God on the Brain – Bradley Sickler

God on the Brain Bradley Sickler
God on the Brain: What Cognitive Science Does (and Does Not) Tell Us about Faith, Human Nature, and the Divine by Bradley L. Sickler
Published by Crossway Books on July 21, 2020
Genres: Academic
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Advances in modern science have dramatically increased our understanding of the human brain.
While this progress has helped improve many lives, it has also raised many philosophical and theological questions. Researchers are increasingly presenting the brain as comprising the totality of a person. But is this a fair assessment?
Bradley Sickler offers a timely theological, scientific, and philosophical analysis of cognitive science, arguing that the brain is more complex than what can be explained by science alone. Navigating questions about the brain, religion, and science, Sickler guides readers to confidently affirm that the Christian worldview offers the most compelling vision of the true nature of humanity.

God on the Brain is a heavy read. Of course, the subtitle: What Cognitive Science Does (and Does Not) Tell Us about Faith, Human Nature, and the Divine could have told you that. As humans have learned more about themselves, we have often mistaken the knowledge of how something works with the knowledge of why it works or how it began. If we understand it, then it can’t be of God. Dr. Bradley Sickler debunks that theory, showing us how these advances in brain science actually go a long way to connecting us to our Creator.

I want to be clear from the outset that I would consider this an academic book. It’s chock full of references and scientific quotes. I’m a theologian, not a scientist, and there were a few times I had to pause my reading and open Wikipedia or some other resource to more fully understand what was being said. The early chapters focus on the connection between science and Christianity. These are important chapters because many Christians often downplay the validity of science and science sometimes downplays the validity of Christianity. Sickler shows how the two work together to reveal God and his world to us.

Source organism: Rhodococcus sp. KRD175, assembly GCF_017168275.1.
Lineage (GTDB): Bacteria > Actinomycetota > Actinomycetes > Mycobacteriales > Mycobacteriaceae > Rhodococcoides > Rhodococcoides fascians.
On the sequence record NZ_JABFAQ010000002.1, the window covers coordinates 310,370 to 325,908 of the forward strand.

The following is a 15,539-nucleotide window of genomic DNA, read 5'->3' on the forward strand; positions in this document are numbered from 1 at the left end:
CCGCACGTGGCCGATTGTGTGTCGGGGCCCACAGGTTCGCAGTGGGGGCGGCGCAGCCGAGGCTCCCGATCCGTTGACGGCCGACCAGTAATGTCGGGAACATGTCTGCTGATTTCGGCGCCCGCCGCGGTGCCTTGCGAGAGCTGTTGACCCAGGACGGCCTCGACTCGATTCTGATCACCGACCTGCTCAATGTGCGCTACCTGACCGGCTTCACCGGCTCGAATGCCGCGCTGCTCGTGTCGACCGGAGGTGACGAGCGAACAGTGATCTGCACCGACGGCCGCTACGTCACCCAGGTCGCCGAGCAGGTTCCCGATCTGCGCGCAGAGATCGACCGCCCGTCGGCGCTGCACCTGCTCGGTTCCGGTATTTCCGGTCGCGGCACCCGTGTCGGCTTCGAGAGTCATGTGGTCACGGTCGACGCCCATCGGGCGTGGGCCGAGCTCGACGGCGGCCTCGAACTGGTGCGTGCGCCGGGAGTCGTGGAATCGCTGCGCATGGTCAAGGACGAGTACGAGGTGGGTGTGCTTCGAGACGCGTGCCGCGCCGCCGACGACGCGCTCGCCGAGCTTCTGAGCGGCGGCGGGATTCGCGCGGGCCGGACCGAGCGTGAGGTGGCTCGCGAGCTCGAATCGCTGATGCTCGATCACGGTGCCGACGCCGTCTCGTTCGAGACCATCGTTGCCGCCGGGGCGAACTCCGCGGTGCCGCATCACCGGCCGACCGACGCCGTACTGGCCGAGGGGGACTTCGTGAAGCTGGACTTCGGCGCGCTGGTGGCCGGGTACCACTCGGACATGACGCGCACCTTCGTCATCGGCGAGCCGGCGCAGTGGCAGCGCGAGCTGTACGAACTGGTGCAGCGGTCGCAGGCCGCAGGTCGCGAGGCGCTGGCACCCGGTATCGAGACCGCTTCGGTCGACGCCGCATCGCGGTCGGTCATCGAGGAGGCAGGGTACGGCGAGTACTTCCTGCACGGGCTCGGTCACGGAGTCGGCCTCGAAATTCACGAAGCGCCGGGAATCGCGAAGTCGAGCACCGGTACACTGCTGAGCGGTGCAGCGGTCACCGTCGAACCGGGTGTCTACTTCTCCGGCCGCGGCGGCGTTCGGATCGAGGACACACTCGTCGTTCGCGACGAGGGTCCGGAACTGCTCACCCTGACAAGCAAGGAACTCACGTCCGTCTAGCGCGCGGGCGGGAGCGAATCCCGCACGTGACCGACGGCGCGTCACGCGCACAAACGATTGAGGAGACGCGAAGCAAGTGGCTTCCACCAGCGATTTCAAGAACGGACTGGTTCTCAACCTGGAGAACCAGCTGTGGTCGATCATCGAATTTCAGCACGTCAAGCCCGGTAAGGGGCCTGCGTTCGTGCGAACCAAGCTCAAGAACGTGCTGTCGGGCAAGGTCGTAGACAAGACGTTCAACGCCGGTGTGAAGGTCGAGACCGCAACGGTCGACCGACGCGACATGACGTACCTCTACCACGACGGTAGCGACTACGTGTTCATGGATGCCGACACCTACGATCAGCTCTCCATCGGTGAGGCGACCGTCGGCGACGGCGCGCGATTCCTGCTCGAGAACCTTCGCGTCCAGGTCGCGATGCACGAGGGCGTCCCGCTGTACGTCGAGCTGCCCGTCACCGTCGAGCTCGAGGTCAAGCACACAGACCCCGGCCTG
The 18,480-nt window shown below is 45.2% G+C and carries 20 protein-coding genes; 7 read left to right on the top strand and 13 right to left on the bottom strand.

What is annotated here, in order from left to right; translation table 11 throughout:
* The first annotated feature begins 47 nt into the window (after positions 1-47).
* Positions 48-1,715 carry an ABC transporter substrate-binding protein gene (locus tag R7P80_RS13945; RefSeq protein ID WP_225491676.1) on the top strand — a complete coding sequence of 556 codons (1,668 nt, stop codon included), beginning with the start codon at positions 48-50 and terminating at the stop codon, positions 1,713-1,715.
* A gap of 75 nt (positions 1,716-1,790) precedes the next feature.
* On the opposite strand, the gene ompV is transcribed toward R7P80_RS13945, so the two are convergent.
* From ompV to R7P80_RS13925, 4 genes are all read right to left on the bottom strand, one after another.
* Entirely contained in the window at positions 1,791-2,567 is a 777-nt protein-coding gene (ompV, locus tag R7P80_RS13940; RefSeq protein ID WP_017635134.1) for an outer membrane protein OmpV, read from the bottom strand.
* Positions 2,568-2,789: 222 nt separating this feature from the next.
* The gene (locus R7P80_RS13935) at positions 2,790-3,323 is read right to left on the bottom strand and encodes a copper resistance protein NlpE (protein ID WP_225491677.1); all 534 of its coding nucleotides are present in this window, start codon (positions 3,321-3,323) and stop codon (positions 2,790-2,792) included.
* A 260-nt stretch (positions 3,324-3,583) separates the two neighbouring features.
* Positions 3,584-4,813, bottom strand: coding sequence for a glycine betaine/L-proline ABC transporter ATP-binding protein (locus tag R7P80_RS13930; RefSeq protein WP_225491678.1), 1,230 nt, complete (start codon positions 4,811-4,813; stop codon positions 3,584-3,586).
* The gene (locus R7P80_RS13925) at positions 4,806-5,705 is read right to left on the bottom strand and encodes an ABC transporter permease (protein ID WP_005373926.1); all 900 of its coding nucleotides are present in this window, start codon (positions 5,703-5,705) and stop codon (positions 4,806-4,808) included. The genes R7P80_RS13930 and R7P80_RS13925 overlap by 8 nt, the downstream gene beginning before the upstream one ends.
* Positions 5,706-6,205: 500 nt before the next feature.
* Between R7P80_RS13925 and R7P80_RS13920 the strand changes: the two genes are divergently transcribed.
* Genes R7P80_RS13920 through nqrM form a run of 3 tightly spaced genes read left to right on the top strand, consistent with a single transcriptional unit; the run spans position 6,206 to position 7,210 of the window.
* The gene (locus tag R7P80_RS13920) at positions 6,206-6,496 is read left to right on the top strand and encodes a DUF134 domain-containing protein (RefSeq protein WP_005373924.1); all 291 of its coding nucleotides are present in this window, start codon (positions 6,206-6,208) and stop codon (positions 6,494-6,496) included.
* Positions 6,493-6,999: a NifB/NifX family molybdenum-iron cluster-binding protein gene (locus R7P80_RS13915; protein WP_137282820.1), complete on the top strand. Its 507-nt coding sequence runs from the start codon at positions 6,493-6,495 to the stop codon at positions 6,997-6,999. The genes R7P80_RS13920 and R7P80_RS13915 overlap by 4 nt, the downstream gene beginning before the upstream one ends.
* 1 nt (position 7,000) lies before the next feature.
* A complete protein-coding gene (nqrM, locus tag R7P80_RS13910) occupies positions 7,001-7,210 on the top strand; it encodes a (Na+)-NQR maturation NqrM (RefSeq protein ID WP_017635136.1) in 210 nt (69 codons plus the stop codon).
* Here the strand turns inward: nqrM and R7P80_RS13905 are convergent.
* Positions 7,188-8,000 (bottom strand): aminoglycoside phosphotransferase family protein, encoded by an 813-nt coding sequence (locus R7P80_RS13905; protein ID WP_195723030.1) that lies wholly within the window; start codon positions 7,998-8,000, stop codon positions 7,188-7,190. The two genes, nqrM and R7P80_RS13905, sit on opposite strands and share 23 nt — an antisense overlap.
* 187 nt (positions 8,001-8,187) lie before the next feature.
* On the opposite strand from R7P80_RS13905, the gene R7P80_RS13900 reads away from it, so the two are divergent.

The next set of chapters tells with mind-body integration and arguments for the existence of the soul. This is important because, without a soul there is little to nothing that separates man from the rest of creation. Sickler deftly moves through a few different arguments against the soulishness of man, showing their insufficiencies and highlighting how the spiritual and material could work together.

Overall, God on the Brain cogently and thoroughly examines cognitive sciences in light of the Gospel and concludes that the Christian worldview is actually the one that makes the most sense of our current scientific knowledge. While this book is difficult to read at times—it’s probably best suited for a philosophy class—I would encourage lay readers who are dismissive of modern science as anti-God to read this and see how science can uphold the Scriptural view of humans as both spiritual and physical.